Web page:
I joined the newly established Social Sciences Research Centre at The University of Hong Kong in 1987, when the return of Hong Kong’s sovereignty was already a foregone conclusion. Four years later, I founded the Public Opinion Programme at The University of Hong Kong, it was six years before the handover. Today, I have just passed 35 years of professional research career, so perhaps it is time to retire. This day in 2022, Hong Kong’s one country two systems has just started its second half-life, and our research team has witnessed it after working for 31 years, the last three of which as an independent institute outside the university. We have completed one important stage of a historical task. Now that Hong Kong’s future is uncertain, and public opinion research still has a long way to go. We now face the new challenge of how to keep the flags for science and democracy waving high, while we find a new direction for the society, the nation and the world. Recently I was asked, “How far can we still go?” I replied, “We walk out the paths, so let us keep walking.”
One Country Two Systems Mid-term Review
HKPORI reviews and adjusts its work once every six months. Some changes have already been started last month, including reducing the frequency of press conferences and developing online civic education. In June, we kickstart the “One Country Two Systems 25-year Mid-term Review”. The first phase of the review will take two months, in different forms of releases each week. We will start with the popularity of officials this week, then June Fourth wrap-up, then ethnic identity and then handover anniversaries, details to be announced. Starting from July, we plan to reduce the frequency of our tracking surveys from twice a month to once a month, in order to conserve resources for civic education and mid-term review.
PORI 3rd Anniversary
HKPORI was symbolically established on May 4, 2019 and then officially started to operate on July 1. We have chosen to launch ourselves on the centenary of the May Fourth Movement, in order to wave high the flags of science and democracy, and to find a new direction for the development of the world, our country, our nation and our society. Incidental to PORI’s ongoing half-yearly review, we would like to make this announcement: After May Fourth this year, PORI will reduce the frequency of our press conferences to about four times a month, in order to spare more resources for our online civic education work. Besides, PORI would also like to stress the separation of comments from figures, so that the responsibility of all personal comments arising from our scientific research lies entirely on the commentators concerned, not HKPORI.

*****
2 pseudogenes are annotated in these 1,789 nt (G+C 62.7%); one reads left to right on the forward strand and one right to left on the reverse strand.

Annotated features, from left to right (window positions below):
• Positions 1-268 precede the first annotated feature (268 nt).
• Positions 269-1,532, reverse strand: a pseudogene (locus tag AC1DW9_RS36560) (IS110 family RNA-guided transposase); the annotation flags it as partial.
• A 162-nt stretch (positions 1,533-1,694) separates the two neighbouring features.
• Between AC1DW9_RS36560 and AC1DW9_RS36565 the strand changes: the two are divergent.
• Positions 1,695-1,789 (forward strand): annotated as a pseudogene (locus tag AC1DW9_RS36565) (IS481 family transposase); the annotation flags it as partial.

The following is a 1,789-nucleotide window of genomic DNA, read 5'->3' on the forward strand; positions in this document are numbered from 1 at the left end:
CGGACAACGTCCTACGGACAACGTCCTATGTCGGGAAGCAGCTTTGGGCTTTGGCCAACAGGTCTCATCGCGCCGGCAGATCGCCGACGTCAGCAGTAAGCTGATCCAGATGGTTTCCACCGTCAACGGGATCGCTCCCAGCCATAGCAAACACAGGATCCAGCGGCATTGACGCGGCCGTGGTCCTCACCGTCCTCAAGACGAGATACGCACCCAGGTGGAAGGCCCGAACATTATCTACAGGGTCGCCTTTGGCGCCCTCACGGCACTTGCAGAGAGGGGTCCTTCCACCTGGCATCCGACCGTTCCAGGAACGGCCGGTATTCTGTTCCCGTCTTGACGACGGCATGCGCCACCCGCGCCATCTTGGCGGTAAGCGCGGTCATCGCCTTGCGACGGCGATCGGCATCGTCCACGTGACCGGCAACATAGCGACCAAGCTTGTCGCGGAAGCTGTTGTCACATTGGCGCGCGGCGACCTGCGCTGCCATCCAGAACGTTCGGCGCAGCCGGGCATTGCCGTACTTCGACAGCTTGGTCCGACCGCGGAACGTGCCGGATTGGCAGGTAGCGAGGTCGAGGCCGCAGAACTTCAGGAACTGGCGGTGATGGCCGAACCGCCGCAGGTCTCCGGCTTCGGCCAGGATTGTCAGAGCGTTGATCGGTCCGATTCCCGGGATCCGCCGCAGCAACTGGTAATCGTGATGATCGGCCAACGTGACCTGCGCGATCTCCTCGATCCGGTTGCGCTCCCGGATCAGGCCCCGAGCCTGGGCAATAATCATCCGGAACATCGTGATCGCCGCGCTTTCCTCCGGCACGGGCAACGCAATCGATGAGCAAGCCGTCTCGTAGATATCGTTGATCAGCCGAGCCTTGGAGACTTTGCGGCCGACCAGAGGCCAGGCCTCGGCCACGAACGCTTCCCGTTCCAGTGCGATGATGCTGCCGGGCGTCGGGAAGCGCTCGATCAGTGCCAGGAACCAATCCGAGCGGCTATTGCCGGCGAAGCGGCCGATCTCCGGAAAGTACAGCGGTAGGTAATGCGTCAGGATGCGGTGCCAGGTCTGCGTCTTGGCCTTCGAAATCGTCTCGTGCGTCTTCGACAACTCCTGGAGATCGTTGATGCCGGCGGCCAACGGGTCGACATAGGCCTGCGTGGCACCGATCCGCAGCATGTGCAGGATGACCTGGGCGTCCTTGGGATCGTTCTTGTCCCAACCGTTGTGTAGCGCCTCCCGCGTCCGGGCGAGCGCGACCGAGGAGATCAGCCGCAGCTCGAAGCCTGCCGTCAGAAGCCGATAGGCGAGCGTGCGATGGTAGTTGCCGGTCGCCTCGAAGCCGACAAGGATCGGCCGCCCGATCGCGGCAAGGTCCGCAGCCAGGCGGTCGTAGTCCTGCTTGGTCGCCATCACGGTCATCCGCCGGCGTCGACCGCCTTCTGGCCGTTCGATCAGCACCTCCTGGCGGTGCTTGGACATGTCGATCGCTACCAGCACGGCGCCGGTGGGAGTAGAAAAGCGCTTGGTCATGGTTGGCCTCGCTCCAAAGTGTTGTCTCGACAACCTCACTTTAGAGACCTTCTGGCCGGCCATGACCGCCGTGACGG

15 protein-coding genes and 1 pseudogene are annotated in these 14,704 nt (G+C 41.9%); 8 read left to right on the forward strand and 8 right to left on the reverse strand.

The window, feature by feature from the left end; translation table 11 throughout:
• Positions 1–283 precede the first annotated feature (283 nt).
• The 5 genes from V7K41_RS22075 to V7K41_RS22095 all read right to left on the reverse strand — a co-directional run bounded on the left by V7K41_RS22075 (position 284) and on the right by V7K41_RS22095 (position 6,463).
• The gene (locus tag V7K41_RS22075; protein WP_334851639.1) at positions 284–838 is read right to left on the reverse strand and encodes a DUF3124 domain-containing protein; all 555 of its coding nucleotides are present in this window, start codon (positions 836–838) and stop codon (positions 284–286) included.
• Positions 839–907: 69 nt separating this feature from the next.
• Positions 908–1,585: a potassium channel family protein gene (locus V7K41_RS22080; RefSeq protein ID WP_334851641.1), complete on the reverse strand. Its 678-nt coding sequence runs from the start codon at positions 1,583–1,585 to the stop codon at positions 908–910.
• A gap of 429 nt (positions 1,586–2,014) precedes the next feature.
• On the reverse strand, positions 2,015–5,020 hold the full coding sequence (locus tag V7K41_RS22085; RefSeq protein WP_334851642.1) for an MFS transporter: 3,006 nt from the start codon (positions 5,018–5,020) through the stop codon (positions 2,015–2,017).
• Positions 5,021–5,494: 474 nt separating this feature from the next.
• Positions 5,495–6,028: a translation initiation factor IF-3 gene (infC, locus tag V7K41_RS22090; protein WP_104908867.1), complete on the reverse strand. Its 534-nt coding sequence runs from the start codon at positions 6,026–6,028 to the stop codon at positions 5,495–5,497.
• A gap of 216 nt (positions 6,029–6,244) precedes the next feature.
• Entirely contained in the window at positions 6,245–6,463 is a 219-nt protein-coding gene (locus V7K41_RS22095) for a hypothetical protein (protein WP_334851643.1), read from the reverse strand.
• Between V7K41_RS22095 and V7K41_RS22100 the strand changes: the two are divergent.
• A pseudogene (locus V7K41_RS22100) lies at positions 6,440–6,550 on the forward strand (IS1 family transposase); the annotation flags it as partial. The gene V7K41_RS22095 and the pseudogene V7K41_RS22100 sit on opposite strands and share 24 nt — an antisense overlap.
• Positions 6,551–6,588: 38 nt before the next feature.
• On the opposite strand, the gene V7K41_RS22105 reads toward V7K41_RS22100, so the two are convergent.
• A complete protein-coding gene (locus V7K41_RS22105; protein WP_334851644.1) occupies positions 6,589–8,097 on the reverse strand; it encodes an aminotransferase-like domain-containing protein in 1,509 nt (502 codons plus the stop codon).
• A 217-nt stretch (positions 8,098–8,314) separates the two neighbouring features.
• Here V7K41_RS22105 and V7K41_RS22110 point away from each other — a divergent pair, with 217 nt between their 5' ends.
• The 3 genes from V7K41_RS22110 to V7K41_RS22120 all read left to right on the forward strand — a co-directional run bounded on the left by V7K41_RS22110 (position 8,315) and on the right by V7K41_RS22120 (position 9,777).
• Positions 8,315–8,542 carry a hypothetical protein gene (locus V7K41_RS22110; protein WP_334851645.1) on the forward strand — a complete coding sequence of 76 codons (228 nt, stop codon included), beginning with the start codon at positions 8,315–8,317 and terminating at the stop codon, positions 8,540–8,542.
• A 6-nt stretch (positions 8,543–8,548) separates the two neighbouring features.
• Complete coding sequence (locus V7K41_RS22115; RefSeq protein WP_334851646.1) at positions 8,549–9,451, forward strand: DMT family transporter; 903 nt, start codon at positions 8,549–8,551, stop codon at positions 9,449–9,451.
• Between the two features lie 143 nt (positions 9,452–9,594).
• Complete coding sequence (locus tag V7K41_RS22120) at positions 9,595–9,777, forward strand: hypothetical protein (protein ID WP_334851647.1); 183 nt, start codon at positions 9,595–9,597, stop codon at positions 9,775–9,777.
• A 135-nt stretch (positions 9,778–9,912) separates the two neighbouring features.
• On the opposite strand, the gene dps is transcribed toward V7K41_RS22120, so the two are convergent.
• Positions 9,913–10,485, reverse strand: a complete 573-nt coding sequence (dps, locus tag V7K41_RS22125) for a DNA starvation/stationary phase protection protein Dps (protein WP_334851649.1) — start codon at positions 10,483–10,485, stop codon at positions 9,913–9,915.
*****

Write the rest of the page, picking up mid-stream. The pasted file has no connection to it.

Regarding Responses to Media Enquiries
Starting from today, HKPORI will centrally respond to all media enquiries via email, in order to record the time and content of such enquiries, and to clarify our answers when necessary. We have recently reviewed our work over the past six months, and found that some media have started to use unprofessional practices to handle enquiries, or even fabricate false documents to discredit PORI. Every time, PORI would consider whether to report to the police or take legal action in light of the seriousness of the case. All said, PORI still wants to handle these incidents as part of its civic education effort, in order to help Hong Kong society get back on track. Please note that PORI may not be able to respond to media enquiries promptly outside its office hours. PORI’s email address is email@example.com, and we will handle them during office hours by triage.
|2022-04-26||Deputy Chief Executive Officer of HKPORI Chung Kim-wah attended the last press conference of his term today, before stepping down from this position by the end of April. The President and Chief Executive Officer of HKPORI Robert Chung would like to thank Kim-wah for his contributions to the Institute, and also thanks the public for caring so much about its development. Robert Chung announces that HKPORI is operating normally, complies with the laws as usual, and would cooperate with all law enforcement units as much as possible. HKPORI usually reviews its operation once every six months. The current exercise is expected to be completed within two months, some changes may be implemented as early as next month.|